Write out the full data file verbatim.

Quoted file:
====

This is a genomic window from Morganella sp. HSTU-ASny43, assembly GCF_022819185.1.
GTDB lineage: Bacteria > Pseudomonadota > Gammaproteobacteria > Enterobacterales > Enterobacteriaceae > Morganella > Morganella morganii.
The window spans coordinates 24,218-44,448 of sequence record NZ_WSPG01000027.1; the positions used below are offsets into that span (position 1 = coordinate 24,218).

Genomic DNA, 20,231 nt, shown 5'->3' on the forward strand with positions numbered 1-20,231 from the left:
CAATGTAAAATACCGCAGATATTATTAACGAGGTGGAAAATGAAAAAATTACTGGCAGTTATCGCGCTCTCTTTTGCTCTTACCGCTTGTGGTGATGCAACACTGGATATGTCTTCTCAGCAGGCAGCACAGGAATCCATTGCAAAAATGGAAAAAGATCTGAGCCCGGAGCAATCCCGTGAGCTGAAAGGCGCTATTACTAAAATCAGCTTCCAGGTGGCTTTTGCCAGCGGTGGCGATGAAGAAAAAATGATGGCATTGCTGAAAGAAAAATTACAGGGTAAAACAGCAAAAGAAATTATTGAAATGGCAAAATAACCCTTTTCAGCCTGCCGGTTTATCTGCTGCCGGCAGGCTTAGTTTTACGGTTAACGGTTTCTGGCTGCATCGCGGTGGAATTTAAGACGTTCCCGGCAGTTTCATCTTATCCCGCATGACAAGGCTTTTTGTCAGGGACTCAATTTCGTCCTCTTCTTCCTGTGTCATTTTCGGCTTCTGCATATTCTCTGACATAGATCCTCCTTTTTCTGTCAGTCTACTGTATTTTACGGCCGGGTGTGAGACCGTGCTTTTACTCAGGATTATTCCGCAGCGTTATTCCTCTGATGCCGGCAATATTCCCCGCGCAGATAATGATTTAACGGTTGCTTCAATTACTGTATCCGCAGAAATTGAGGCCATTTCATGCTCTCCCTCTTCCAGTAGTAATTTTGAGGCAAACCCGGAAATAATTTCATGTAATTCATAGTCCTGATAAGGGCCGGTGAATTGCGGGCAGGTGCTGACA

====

This is a genomic window from Morganella sp. HSTU-ASny43, assembly GCF_022819185.1.
GTDB lineage: Bacteria > Pseudomonadota > Gammaproteobacteria > Enterobacterales > Enterobacteriaceae > Morganella > Morganella morganii.
The window spans coordinates 24,218-44,448 of sequence record NZ_WSPG01000027.1; the positions used below are offsets into that span (position 1 = coordinate 24,218).

Genomic DNA, 20,231 nt, shown 5'->3' on the forward strand with positions numbered 1-20,231 from the left:
CAATGTAAAATACCGCAGATATTATTAACGAGGTGGAAAATGAAAAAATTACTGGCAGTTATCGCGCTCTCTTTTGCTCTTACCGCTTGTGGTGATGCAACACTGGATATGTCTTCTCAGCAGGCAGCACAGGAATCCATTGCAAAAATGGAAAAAGATCTGAGCCCGGAGCAATCCCGTGAGCTGAAAGGCGCTATTACTAAAATCAGCTTCCAGGTGGCTTTTGCCAGCGGTGGCGATGAAGAAAAAATGATGGCATTGCTGAAAGAAAAATTACAGGGTAAAACAGCAAAAGAAATTATTGAAATGGCAAAATAACCCTTTTCAGCCTGCCGGTTTATCTGCTGCCGGCAGGCTTAGTTTTACGGTTAACGGTTTCTGGCTGCATCGCGGTGGAATTTAAGACGTTCCCGGCAGTTTCATCTTATCCCGCATGACAAGGCTTTTTGTCAGGGACTCAATTTCGTCCTCTTCTTCCTGTGTCATTTTCGGCTTCTGCATATTCTCTGACATAGATCCTCCTTTTTCTGTCAGTCTACTGTATTTTACGGCCGGGTGTGAGACCGTGCTTTTACTCAGGATTATTCCGCAGCGTTATTCCTCTGATGCCGGCAATATTCCCCGCGCAGATAATGATTTAACGGTTGCTTCAATTACTGTATCCGCAGAAATTGAGGCCATTTCATGCTCTCCCTCTTCCAGTAGTAATTTTGAGGCAAACCCGGAAATAATTTCATGTAATTCATAGTCCTGATAAGGGCCGGTGAATTGCGGGCAGGTGCTGACA